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The Serpent and the Lamb: Cranach, Luther, and the Making of the Reformation
The Serpent and the Lamb: Cranach, Luther, and the Making of the Reformation
Steven Ozment
Yale University Press, 2012
344 pp., $40.00

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Matt Lundin


The Reformation of the Artist

Already forgiven in Christ.

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Modern scholars have not been particularly kind to Lucas Cranach (1472-1553), the leading painter of the German Reformation. Critics have called him "a spiritual whore," a "bootlicker of established political power," a "PR man" for the Lutheran Reformation, a pornographer who supplied nude pictures to leering men.[1] Renowned for his "fast brush," Cranach managed to keep up with an apparently limitless demand for his work. Well over a thousand paintings bearing his name survive, though many of these were executed by assistants in his workshop. To some, such profligate production suggests a Renaissance artist who sold out, a businessman who catered to all comers, be they evangelical or Catholic, sacred or secular, bourgeois or noble. Cranach may have begun his career in the early 1500s as a worthy rival to Albrecht Dürer. But by the 1530s, detractors contend, the Cranach "painting factory" was churning out shallow, repetitive images—pictures that could be quickly translated into cash or theological talking points.[2]

In The Serpent and the Lamb, Steven Ozment paints a far more compelling portrait of the preeminent Reformation artist. In Ozment's vigorously narrated biography, Cranach was neither a cynical opportunist nor a Lutheran tool. Nor were Cranach's later paintings as devoid of aesthetic merit as some critics allege. Rather, he played an active, pugnacious role in the early events of the Reformation. A close friend of Martin Luther, Cranach intervened at key moments in the 1520s to protect and promote the fledgling Protestant movement. His later paintings, moreover, were expressive, innovative, and playful, free of the ponderous realism that the high-minded Dürer had introduced into German art. Where other scholars see a "chameleon adaptability" (or, worse, a shoddy opportunism),[3] Ozment finds an inner logic to Cranach's life and work. That logic, however, lies less in a high vision of the artist's mission (à la Dürer) than in Cranach's full-blooded engagement with his times—the "great war" he carried out with his age. Far from signaling bad faith, Cranach's exuberant output—including his Catholic altarpieces and his erotic nudes—reveals a man emboldened by the Protestant proclamation that God had already forgiven everything in Christ.

Lucas Cranach was indeed a painter of remarkable drive and gusto. As a young man, he admired and emulated the work of Dürer. During a stay in Vienna, Cranach imbibed humanist culture, transforming himself from a crude painter into a Renaissance master. Contemporaries began to compare his altarpieces, portraits, and woodcuts favorably with those of Dürer. Already Cranach's painting showed a distinctive lightness of touch and freedom of form. According to Ozment, even as the early Cranach shared Dürer's dualistic perceptions of a life suspended "between freedom and bondage," he was already parting ways with his early role model and rival. "Where Dürer displays idealized human forms with scholastic precision," writes Ozment, "Cranach captures the transient moments of everyday life, ranging from the grotesque to the erotic to the naive and fanciful." Throughout the book, Ozment makes clear that he finds Cranach's stylized compositions and expressive faces more compelling than Dürer's classical forms and studious realism.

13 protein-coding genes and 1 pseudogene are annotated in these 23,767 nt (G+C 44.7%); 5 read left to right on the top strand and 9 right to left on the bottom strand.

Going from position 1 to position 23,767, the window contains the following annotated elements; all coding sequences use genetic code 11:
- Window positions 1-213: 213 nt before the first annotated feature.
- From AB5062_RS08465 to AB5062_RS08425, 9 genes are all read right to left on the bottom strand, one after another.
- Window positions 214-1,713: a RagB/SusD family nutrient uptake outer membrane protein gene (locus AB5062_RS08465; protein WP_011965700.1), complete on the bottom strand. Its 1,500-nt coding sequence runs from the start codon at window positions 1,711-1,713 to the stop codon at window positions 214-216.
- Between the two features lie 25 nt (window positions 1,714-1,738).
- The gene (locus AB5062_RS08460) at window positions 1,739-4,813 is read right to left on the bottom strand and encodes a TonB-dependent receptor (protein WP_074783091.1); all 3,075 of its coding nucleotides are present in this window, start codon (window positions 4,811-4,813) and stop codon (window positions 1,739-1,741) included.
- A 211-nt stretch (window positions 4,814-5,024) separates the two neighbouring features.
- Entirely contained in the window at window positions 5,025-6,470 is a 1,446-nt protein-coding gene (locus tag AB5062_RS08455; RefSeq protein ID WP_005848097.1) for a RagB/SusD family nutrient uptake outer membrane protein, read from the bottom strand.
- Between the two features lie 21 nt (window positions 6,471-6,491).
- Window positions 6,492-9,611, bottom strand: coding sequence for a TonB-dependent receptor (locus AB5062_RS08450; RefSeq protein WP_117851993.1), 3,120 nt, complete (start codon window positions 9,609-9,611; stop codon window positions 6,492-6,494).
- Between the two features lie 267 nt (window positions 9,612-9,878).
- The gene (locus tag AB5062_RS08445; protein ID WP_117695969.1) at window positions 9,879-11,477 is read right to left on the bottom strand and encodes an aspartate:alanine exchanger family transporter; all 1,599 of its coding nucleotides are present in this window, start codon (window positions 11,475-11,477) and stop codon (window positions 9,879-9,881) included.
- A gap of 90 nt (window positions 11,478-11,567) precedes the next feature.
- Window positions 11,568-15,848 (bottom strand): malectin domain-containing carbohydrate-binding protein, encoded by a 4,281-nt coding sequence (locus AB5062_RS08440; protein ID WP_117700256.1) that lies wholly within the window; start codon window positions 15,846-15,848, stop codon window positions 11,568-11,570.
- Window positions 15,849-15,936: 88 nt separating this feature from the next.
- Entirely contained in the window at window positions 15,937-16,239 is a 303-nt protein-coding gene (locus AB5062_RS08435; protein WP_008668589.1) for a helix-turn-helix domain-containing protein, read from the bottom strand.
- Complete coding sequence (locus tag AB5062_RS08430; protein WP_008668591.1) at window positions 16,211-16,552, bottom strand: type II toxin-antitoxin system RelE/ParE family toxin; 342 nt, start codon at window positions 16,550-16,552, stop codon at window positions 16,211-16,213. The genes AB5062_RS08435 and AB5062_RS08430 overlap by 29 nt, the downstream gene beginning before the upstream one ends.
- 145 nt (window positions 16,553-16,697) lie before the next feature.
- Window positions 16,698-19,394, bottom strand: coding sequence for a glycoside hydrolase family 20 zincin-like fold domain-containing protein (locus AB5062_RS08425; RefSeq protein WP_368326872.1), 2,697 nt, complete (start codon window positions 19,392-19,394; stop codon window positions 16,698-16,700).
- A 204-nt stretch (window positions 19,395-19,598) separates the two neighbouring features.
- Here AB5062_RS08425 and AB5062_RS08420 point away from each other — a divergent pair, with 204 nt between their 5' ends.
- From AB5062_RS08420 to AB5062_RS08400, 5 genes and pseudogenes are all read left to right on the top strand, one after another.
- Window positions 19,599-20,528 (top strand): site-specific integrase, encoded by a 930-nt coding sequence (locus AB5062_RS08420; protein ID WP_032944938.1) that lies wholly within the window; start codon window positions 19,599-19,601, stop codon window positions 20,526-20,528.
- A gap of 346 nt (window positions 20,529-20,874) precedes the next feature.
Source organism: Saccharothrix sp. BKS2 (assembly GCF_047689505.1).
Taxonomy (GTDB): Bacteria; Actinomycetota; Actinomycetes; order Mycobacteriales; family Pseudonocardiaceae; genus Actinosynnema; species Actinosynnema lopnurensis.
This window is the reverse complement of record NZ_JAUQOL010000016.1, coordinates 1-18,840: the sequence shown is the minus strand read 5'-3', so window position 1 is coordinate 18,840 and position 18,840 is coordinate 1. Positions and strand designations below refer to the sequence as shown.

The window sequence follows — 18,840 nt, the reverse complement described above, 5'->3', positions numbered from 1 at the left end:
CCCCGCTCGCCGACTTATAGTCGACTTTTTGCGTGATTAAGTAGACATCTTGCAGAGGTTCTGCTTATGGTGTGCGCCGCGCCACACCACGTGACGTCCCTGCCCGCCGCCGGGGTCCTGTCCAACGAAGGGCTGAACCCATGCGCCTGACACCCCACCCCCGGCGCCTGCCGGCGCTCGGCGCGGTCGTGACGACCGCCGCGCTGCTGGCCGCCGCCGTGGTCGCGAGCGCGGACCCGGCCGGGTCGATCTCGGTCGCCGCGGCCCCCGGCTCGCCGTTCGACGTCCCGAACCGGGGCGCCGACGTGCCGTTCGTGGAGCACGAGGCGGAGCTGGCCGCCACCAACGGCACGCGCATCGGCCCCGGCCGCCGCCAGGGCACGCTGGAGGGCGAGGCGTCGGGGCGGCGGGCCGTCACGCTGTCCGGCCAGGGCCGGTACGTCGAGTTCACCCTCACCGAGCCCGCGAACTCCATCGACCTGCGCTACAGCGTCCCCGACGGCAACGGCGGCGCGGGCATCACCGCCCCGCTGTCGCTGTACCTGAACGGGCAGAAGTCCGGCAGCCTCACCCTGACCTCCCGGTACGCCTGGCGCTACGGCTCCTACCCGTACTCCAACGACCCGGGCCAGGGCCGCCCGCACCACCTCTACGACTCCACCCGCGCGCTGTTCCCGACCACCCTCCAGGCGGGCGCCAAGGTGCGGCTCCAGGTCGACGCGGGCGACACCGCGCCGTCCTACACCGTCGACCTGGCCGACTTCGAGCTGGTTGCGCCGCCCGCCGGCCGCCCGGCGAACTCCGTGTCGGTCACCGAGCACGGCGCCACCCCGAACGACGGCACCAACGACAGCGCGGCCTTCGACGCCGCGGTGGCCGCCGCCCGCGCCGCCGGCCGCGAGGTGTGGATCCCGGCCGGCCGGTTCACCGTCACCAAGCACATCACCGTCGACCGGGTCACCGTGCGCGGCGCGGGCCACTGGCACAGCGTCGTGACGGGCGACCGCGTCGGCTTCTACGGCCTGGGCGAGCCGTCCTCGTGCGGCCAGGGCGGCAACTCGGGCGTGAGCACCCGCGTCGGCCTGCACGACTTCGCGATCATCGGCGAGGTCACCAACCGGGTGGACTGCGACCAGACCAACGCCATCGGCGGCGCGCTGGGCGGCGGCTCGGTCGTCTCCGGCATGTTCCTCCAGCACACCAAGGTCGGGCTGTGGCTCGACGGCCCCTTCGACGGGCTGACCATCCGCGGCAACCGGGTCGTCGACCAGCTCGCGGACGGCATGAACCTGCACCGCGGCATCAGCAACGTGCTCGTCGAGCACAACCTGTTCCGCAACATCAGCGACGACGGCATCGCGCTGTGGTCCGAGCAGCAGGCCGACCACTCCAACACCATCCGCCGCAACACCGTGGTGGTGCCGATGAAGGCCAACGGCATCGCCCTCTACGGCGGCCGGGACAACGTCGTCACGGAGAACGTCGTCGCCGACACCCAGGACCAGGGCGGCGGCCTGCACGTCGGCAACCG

It was thanks in part to Dürer that Cranach received a call in 1504 to serve as court painter to the Saxon Elector Frederick the Wise, a powerful German prince and proud owner of one of Europe's largest relic collections. A rival to the imperial Habsburgs, Frederick recruited top talent to his kingdom, including, in 1511, a rising theological star named Martin Luther. At Wittenberg, Cranach found himself caught up in the Saxon court; he cultivated friendships with court poets and humanists and traveled as the Duke of Saxony's ambassador to the Netherlands, where he briefly met and sketched the young boy who would become Charles V. In the 1510s, Cranach settled down as a burgher, marrying and starting a family. His skills as an entrepreneur were prodigious. Even as he produced paintings and decorative art for his lord, Cranach ran an apothecary, set up a publishing house, amassed real estate, and served three times as Wittenberg's mayor.

Where critics interpret Cranach's worldly success as evidence of venality, Ozment reads it as a sign of the health and vigor of an increasingly assertive and confident laity.[4] During the late 15th and early 16th centuries, the urban laity had grown restive. Although Europe's demographic rebound from the Black Death created new opportunities for commoners and allowed marriage and household life to flourish as never before, the church continued to treat married life as an inferior calling. At the same time, late medieval piety offered few cures for a laity suffering from spiritual malaise. An anxious amassing of relics and pilgrimages and indulgences suggest that laity were unsure how to make amends for their worldliness or escape purgatorial fires. By contrast, Luther's simple message of complete forgiveness in Christ freed the laity from paralyzing introspection and from a sense of inferiority, encouraging them instead to live active, worldly lives.

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